With the release of a 724-page proposed rule last week from the ONC (Office of the National Coordinator for Health IT), industry observers received long-anticipated critical information around information blocking—such as what constitutes it, what qualifies as exceptions, and what the consequences are for those found in offense.
As the proposed rule lays out, information blocking—which the 21st Century Cures Act defined as interfering with, preventing, or materially discouraging access, exchange, or use of electronic health information—"is a practice that is profoundly anti-consumer and anti-competition. Information blocking can be used to increase revenue, escalate prices, and prevent market competition both for current and future competitors and for new services.”
What’s more, in the rule, ONC officials referred to a 2017 study of 60 HIE (health information exchange) leaders by notable health IT researcher Julia Adler-Milstein, Ph.D, which found that half of leaders of health information exchange efforts nationwide reported that they routinely encountered information blocking by health IT developers. The top three types of information blocking practices they encountered on a routine basis included: deployment of products with limited interoperability (49 percent); high fees for health information exchange unrelated to cost (47 percent); and making third-party access to standardized data difficult (42 percent).
Because information blocking in of itself can be quite subjective, the ONC also proposed several exceptions, which it says, if finalized, “would create clear guidelines for [the] industry regarding pro-competitive and other beneficial activities and would enable stakeholders to determine more easily and with greater certainty whether their activities are excepted from the information blocking definition.”
The exceptions, which can be read in more detail here, broadly include: preventing harm; promoting the privacy of EHI (electronic health information); promoting the security of EHI; recovering the costs reasonable incurred; responding to requests that are infeasible; licensing of interoperability elements on reasonable and non-discriminatory terms; and maintaining and improving health IT performance.
Per the proposal, which is lined up to take effect in 2020, there will be four categories of healthcare “actors” that will be regulated by the information blocking provision: providers, certified health IT developers, HIEs and HINs (health information networks). Vendors, HIEs and HINs are subject to up to a $1 million fine per information blocking violation, if they are found to be bad actors. Providers are not subjected to a monetary fine.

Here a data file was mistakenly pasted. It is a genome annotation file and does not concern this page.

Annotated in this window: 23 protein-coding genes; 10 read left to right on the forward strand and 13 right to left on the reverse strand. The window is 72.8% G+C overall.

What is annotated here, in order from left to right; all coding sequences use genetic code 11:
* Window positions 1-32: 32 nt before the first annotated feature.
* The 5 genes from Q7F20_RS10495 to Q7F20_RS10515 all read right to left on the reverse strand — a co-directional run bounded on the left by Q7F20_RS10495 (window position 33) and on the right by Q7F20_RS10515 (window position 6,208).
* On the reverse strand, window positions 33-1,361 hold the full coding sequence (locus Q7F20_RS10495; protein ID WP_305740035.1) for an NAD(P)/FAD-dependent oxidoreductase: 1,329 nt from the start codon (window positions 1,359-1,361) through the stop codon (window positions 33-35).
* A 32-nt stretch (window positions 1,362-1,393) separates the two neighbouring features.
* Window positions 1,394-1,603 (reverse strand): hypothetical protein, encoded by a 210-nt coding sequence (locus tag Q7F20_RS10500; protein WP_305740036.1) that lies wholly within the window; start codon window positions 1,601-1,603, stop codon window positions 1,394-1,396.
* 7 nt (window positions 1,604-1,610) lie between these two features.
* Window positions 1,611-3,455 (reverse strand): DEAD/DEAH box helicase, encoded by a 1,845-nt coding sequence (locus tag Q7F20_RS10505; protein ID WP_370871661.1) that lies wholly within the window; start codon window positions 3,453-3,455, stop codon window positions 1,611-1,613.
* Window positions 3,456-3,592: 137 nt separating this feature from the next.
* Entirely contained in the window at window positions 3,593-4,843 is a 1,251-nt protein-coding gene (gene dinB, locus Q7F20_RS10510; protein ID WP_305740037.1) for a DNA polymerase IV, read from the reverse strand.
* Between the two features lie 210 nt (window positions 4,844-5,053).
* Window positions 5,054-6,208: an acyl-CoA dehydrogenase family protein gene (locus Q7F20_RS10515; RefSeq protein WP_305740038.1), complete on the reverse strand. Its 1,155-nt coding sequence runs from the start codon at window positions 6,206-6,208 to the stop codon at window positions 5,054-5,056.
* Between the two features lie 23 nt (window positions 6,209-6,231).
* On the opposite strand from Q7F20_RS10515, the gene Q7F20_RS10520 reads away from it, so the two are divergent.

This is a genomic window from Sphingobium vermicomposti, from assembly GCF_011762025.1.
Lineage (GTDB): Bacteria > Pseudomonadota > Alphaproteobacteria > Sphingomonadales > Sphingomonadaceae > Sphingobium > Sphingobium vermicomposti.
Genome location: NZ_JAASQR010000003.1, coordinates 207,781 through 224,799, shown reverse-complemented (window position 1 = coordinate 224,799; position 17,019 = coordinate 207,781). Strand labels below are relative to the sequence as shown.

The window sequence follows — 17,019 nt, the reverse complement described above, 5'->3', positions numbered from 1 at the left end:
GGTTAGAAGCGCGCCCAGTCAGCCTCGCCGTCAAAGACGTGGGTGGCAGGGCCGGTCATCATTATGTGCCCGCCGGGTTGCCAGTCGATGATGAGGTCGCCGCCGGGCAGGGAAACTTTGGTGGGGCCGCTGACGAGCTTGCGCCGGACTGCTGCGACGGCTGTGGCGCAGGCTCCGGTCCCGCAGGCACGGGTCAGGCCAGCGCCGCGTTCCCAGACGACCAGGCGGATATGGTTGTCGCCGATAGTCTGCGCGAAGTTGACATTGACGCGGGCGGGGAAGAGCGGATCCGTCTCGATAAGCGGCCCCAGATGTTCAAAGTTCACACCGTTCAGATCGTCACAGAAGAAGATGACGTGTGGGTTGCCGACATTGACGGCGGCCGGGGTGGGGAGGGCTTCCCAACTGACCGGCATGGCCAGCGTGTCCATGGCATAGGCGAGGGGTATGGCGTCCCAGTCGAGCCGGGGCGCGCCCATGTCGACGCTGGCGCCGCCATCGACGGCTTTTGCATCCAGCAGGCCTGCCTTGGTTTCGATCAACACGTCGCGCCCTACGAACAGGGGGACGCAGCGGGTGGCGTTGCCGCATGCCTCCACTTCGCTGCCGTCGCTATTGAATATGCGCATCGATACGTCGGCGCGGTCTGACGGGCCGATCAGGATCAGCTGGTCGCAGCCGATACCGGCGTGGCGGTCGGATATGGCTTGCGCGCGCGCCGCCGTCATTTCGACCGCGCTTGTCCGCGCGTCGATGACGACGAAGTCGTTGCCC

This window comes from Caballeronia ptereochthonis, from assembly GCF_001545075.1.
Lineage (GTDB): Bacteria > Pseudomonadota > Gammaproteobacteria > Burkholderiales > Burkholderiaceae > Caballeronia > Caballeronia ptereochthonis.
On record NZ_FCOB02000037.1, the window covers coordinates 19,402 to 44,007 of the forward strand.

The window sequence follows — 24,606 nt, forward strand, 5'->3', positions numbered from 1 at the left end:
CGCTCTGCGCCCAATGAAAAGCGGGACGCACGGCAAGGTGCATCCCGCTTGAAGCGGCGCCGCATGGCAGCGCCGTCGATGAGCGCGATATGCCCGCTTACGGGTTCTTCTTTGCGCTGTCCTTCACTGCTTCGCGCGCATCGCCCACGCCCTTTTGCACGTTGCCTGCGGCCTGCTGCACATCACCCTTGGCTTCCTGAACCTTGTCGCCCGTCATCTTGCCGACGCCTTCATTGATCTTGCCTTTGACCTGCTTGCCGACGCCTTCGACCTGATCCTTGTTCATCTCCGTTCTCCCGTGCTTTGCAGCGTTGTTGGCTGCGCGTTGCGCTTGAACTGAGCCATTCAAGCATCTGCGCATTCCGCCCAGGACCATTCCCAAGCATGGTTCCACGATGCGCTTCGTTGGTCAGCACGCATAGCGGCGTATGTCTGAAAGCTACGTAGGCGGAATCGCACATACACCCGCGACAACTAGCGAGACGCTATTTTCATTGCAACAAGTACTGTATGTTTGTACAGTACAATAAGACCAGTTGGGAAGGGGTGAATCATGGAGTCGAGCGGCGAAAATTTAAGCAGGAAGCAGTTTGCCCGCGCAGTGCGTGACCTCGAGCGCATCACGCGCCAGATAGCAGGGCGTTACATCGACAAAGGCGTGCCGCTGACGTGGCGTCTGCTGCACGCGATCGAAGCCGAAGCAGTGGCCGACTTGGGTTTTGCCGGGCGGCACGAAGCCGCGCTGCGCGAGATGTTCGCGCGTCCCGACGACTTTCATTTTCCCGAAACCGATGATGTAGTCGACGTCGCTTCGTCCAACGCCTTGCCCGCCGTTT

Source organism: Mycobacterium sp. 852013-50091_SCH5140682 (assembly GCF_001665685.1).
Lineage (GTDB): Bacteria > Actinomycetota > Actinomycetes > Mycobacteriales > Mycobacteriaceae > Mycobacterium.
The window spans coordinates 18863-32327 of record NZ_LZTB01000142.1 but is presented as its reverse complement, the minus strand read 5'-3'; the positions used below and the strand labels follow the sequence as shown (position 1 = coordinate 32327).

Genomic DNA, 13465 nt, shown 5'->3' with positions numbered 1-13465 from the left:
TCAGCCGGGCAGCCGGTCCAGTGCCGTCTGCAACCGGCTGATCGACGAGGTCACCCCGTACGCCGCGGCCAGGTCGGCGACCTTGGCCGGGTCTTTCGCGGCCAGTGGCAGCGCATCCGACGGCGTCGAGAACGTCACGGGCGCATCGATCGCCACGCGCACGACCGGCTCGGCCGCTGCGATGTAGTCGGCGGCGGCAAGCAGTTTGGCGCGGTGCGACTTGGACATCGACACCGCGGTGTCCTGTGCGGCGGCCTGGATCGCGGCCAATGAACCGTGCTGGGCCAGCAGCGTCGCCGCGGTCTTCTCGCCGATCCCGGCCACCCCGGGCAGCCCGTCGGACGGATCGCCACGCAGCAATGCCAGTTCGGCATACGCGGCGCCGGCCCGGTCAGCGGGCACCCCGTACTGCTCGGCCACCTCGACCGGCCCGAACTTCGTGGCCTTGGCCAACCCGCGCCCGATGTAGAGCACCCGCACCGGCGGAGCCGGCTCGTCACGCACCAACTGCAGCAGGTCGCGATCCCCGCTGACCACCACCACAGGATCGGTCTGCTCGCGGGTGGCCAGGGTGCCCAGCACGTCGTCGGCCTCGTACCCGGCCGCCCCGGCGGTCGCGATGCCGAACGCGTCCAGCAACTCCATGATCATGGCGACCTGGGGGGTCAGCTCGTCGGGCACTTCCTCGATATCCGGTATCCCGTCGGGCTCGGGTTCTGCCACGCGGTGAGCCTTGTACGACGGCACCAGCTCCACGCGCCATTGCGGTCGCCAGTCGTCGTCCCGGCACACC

How “Real” is Information Blocking?
Depending on who you ask, the answer to the questions of “How much information blocking truly occurs in healthcare?”; “Who are the primary offenders?”; and “How seriously will organizations respond to the proposals?” will differ. At HIMSS19 last week in Orlando, Healthcare Innovation spoke to multiple sources in different sub-sectors of health IT about these critical questions.
Jodi Daniel, a former ONC policy director who was a key agency official in writing ONC’s information blocking report to Congress back in 2015, believes that the proposed rule is significant enough that it will change how businesses operate. “For the first time, folks are really being forced to interoperate, and there are substantial penalties for not doing so. I think it will change practices,” says Daniel, who is now a partner in the law firm Crowell & Moring’s healthcare group. She adds, “Vendors will take it seriously. It will force vendors to look at their practices and it will give entities that have been trying to access data and have had challenges that were raised in this information blocking report [to Congress] more leverage.”
Those who are in the vendor or provider communities may offer different perspectives. Jitin Asnaani, the executive director of the CommonWell Health Alliance, an association that provides an interoperability platform and services for its members—inclusive of some of the top health IT vendors—says he has seen concrete examples of information blocking from both vendors and providers. Asnaani recalls two separate vendor companies telling him a few years ago that they didn’t want to participate in CommonWell because it threatened their business model of charging for interfaces—an action that could qualify as information blocking.
Last week, during Seema Verma’s speech at HIMSS19, the CMS (the Centers for Medicare & Medicaid Services) Administrator remarked that she has heard of some hospitals having to ask permission from EHR vendors to use their own data. “Yes, you heard me right—hospitals have to ask the vendors they pay for permission for the right to actually use the data,” Verma said, adding that “the idea that patient data belongs to providers or vendors, is an epic misunderstanding”—placing a forceful emphasis on the word “epic.”
But Asnaani contends he has not personally heard of this happening in the real world. “If it is true, that’s abhorrent,” he asserts. “In no scenario, does the EHR or health IT vendor own patient data. They have to protect it, but in no scenario do they have a right to control where that patient data goes such that the patient or provider needs to ask them permission about it,” he says.